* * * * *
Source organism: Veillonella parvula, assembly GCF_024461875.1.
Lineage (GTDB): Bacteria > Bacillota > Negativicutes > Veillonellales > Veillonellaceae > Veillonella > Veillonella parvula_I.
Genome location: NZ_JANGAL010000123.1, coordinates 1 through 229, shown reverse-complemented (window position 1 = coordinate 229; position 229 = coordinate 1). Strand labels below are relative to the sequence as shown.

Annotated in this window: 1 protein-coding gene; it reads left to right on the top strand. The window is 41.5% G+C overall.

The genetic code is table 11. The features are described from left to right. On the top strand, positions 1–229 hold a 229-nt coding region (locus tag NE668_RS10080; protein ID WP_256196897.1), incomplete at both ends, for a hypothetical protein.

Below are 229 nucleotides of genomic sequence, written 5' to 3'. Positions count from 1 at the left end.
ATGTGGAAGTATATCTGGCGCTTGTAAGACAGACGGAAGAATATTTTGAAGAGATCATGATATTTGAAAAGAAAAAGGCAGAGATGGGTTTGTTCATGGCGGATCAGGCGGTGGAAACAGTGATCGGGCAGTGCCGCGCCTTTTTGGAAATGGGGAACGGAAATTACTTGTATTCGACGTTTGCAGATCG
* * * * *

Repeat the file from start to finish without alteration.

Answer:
Source organism: Veillonella parvula, assembly GCF_024461875.1.
Lineage (GTDB): Bacteria > Bacillota > Negativicutes > Veillonellales > Veillonellaceae > Veillonella > Veillonella parvula_I.
Genome location: NZ_JANGAL010000123.1, coordinates 1 through 229, shown reverse-complemented (window position 1 = coordinate 229; position 229 = coordinate 1). Strand labels below are relative to the sequence as shown.

Annotated in this window: 1 protein-coding gene; it reads left to right on the top strand. The window is 41.5% G+C overall.

The genetic code is table 11. The features are described from left to right. On the top strand, positions 1–229 hold a 229-nt coding region (locus tag NE668_RS10080; protein ID WP_256196897.1), incomplete at both ends, for a hypothetical protein.

Below are 229 nucleotides of genomic sequence, written 5' to 3'. Positions count from 1 at the left end.
ATGTGGAAGTATATCTGGCGCTTGTAAGACAGACGGAAGAATATTTTGAAGAGATCATGATATTTGAAAAGAAAAAGGCAGAGATGGGTTTGTTCATGGCGGATCAGGCGGTGGAAACAGTGATCGGGCAGTGCCGCGCCTTTTTGGAAATGGGGAACGGAAATTACTTGTATTCGACGTTTGCAGATCG